Soft tissue tumors are more common than bone tumors. These tumors can be found almost anywhere on the body: within and between the muscles, ligaments, nerves and blood vessels. The difficulty with soft tumors is there can be a wide variance in how they look and behave. Tumors of the soft or connective tissues can be either malignant (cancerous or sarcomas) or benign (non-cancerous). Sarcoma tumors can invade nearby tissues, which can make them more difficult to remove and treat, increasing the risk of recurrence. If you or a loved one suspect that you may have a tumor, contact a orthopedic oncologist in Los Angeles as soon as possible.
In order to spot the symptoms of soft tissue tumors and know when to seek a doctor’s evaluation, it is important to learn from a renowned Los Angeles orthopedic oncologist like Dr. Daniel C. Allison. For a thorough evaluation, please schedule a consultation with Dr. Allison today.
Most Common Types of Soft Tissue Tumors
There are many types and symptoms of both benign and malignant soft tissue tumors. The most common include:
Lipoma – Lipomas are the most common type of benign tumor, which develops in the fat tissue just below the skin. Lipoma tumors are slow growing and do not usually have additional symptoms or require treatment unless they begin to exhibit pain or growth.
Angiolipoma – Angiolipomas are benign tumors that grow in adipose (fatty) tissue with vascular structures (blood vessels). Angiolipomas are most commonly found in the forearms, and if necessary, can be removed with surgery. Some Angiolipomas do not exhibit symptoms, while others may cause tenderness if palpated.
Fibroma – Fibromas, also known as fibroid or fibroid tumors, are made up of connective tissue. The most common type of fibroma is benign ovarian fibroid tumors, which are often detected during routine pelvic or gynecological exams. Since they are benign, fibroid tumors aren’t usually treated unless they grow larger or cause pain, where they can be removed surgically. Common symptoms of uterine fibroids include:
- Heavy or prolonged menstrual periods
- Abnormal bleeding between menstrual periods
- Pelvic pain
- Frequent urination
- Low back pain
- Pain during intercourse
Benign fibrous histiocytoma – Benign fibrous histiocytoma is a slow-growing, benign tumor usually found in the legs. However, they can also be found in the head, neck, torso, pelvis, abdomen, kidneys, or trachea. These tumors are typically painless, solitary tumors found deep below the skin but may appear as painful mass lesions after many years of growth.
Neurofibroma – Neurofibroma tumors can be found anywhere in the nervous system. Symptoms can depend on the location and size of the neurofibroma. Neurofibromas are typically painless and slow-growing, however, there can be some tenderness when light pressure is applied to the area of the growth. Additionally, if a motor or sensory nerve is involved, the associated function may be negatively impacted.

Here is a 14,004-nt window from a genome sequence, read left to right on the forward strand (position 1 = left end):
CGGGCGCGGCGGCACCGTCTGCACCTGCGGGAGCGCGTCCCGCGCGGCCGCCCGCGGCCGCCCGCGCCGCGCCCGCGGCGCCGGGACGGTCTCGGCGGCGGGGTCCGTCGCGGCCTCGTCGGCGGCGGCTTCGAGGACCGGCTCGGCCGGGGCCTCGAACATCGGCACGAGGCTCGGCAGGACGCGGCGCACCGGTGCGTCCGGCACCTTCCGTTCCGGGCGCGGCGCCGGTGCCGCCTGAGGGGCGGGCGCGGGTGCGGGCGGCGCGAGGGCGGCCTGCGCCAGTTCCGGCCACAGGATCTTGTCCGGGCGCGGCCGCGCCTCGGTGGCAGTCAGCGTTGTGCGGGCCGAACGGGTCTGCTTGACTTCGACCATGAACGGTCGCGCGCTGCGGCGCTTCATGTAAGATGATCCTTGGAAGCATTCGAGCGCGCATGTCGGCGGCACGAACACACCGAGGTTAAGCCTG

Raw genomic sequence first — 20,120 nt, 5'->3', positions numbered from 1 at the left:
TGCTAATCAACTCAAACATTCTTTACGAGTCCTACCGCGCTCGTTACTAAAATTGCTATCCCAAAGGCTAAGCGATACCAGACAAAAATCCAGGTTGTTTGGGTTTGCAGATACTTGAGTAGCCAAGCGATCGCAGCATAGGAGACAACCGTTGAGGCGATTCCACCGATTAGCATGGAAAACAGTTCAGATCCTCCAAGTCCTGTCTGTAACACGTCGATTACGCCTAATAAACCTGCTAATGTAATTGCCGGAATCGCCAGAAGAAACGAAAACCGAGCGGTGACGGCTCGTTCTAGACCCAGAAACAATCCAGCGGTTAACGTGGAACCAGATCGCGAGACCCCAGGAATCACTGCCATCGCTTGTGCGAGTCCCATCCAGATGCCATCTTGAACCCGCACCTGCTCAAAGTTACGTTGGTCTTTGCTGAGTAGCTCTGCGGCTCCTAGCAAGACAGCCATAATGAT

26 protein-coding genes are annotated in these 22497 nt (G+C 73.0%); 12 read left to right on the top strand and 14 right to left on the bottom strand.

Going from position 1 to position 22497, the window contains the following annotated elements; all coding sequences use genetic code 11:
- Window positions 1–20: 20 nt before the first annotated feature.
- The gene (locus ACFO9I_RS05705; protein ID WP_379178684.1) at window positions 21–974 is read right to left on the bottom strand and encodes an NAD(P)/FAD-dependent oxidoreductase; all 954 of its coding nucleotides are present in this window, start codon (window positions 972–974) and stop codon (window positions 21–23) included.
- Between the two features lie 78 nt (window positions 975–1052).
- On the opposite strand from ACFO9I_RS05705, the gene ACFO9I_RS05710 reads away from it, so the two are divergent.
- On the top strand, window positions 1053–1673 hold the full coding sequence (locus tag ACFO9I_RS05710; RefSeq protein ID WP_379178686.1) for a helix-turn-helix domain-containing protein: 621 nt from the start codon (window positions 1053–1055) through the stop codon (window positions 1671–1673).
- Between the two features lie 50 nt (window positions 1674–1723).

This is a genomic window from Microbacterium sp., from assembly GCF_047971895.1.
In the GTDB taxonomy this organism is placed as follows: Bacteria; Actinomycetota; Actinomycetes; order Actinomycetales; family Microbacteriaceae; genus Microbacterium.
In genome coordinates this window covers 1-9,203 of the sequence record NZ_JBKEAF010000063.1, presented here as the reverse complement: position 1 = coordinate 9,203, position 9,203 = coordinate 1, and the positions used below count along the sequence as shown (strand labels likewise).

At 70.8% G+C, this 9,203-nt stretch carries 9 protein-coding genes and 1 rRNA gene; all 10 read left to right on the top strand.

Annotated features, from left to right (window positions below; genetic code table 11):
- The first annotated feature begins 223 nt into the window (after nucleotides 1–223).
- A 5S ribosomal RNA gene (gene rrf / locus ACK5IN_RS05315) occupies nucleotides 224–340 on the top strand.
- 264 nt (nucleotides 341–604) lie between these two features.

Schwannoma – Schwannomas are also known as benign nerve sheath tumors. Although schwannoma soft tissue tumors can arise from any nerve in the body, the most common areas include the nerves of the head and neck and those involved with moving the limbs. Common symptoms include a slow-growing mass and an electric-like shock sensation when the tumor area is touched.
Hemangioma – Hemangiomas are benign growths that form due to an abnormal collection of blood vessels. Hemangiomas can appear like a red birthmark on the face, as well as on the scalp, neck, and back. Hemangiomas don’t normally cause symptoms during or after their formation (which is usually in the womb). However, if hemangiomas grow large, in groups, or if they grow in a sensitive area, treatment may be necessary.
Giant cell tendon sheath (also known as giant-cell synovioma) – These benign tumors are commonly found on the hands, wrists, and fingers. Giant-Cell Synovioma can feel firm, hard, well-defined and, if the tumor is large, sometimes accompanied by a numb sensation or a loss of function.
As we’ve discussed, most tumors are benign, however, some are at risk for malignancy or soft tissue sarcoma. Any new lumps, changes in growth or pain should be examined by an orthopedic oncologist for an adequate evaluation, which will include a physical examination, possible MRI, and, in some cases, a biopsy for an accurate diagnosis.
Symptoms of Soft Tissue Sarcoma
The most common symptom of a soft tissue sarcoma is the existence of a lump or a mass, which is most likely growing and/or causing pain. There can be uncomfortable swelling, particularly if the sarcoma is located in the arms and legs.
Some tumors can limit an individual’s range of motion and mobility, particularly the sarcomas found in the hip, knee, shoulder or hands.
If a sarcoma tumor breaks through the skin, it may cause skin lesions.
Depending on where the sarcoma is located, there can be additional symptoms including abdominal pain, vomiting or constipation, while sarcomas in the uterus may cause vaginal bleeding and/or abdominal pain.
Learn more about sarcomas at WebMD.com.
Contact an Orthopedic Oncologist in Los Angeles Today
To learn more about symptoms of soft tissue tumors or to obtain a second opinion on a previous diagnosis, contact Dr. Daniel C. Allison in Los Angeles today at (310) 730-8008 to schedule a consultation. An early diagnosis can lead to a faster recovery and return to everyday life.
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